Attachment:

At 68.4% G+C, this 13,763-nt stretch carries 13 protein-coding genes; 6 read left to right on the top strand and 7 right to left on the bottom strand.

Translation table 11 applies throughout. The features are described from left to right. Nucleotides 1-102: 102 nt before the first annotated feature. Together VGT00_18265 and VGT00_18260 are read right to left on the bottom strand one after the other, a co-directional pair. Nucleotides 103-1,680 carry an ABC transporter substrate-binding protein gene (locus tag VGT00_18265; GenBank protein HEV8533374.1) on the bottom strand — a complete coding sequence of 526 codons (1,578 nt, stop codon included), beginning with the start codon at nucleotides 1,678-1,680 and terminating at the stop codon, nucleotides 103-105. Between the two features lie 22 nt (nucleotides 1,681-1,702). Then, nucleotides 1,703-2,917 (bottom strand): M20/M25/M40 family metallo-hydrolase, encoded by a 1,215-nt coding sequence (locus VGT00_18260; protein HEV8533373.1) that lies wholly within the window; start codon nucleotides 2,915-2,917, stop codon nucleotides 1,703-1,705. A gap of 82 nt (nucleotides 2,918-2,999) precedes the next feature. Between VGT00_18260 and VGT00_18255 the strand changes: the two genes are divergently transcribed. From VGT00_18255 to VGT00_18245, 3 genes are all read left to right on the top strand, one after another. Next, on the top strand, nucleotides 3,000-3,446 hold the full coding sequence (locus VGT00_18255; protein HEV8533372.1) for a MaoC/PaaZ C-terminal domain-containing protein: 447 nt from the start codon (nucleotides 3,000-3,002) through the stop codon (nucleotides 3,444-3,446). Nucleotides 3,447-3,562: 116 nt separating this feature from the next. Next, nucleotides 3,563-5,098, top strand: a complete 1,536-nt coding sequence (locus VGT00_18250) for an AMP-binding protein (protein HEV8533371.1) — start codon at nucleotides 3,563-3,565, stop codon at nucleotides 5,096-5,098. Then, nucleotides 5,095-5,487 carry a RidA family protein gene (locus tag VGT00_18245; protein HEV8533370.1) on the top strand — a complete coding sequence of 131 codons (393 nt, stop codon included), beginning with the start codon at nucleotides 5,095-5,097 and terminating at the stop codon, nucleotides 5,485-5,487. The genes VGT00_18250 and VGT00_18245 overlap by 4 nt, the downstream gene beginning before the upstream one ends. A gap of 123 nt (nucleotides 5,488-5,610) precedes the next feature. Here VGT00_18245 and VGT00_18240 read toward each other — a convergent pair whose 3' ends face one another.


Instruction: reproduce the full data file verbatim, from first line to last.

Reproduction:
At 68.4% G+C, this 13,763-nt stretch carries 13 protein-coding genes; 6 read left to right on the top strand and 7 right to left on the bottom strand.

Translation table 11 applies throughout. The features are described from left to right. Nucleotides 1-102: 102 nt before the first annotated feature. Together VGT00_18265 and VGT00_18260 are read right to left on the bottom strand one after the other, a co-directional pair. Nucleotides 103-1,680 carry an ABC transporter substrate-binding protein gene (locus tag VGT00_18265; GenBank protein HEV8533374.1) on the bottom strand — a complete coding sequence of 526 codons (1,578 nt, stop codon included), beginning with the start codon at nucleotides 1,678-1,680 and terminating at the stop codon, nucleotides 103-105. Between the two features lie 22 nt (nucleotides 1,681-1,702). Then, nucleotides 1,703-2,917 (bottom strand): M20/M25/M40 family metallo-hydrolase, encoded by a 1,215-nt coding sequence (locus VGT00_18260; protein HEV8533373.1) that lies wholly within the window; start codon nucleotides 2,915-2,917, stop codon nucleotides 1,703-1,705. A gap of 82 nt (nucleotides 2,918-2,999) precedes the next feature. Between VGT00_18260 and VGT00_18255 the strand changes: the two genes are divergently transcribed. From VGT00_18255 to VGT00_18245, 3 genes are all read left to right on the top strand, one after another. Next, on the top strand, nucleotides 3,000-3,446 hold the full coding sequence (locus VGT00_18255; protein HEV8533372.1) for a MaoC/PaaZ C-terminal domain-containing protein: 447 nt from the start codon (nucleotides 3,000-3,002) through the stop codon (nucleotides 3,444-3,446). Nucleotides 3,447-3,562: 116 nt separating this feature from the next. Next, nucleotides 3,563-5,098, top strand: a complete 1,536-nt coding sequence (locus VGT00_18250) for an AMP-binding protein (protein HEV8533371.1) — start codon at nucleotides 3,563-3,565, stop codon at nucleotides 5,096-5,098. Then, nucleotides 5,095-5,487 carry a RidA family protein gene (locus tag VGT00_18245; protein HEV8533370.1) on the top strand — a complete coding sequence of 131 codons (393 nt, stop codon included), beginning with the start codon at nucleotides 5,095-5,097 and terminating at the stop codon, nucleotides 5,485-5,487. The genes VGT00_18250 and VGT00_18245 overlap by 4 nt, the downstream gene beginning before the upstream one ends. A gap of 123 nt (nucleotides 5,488-5,610) precedes the next feature. Here VGT00_18245 and VGT00_18240 read toward each other — a convergent pair whose 3' ends face one another.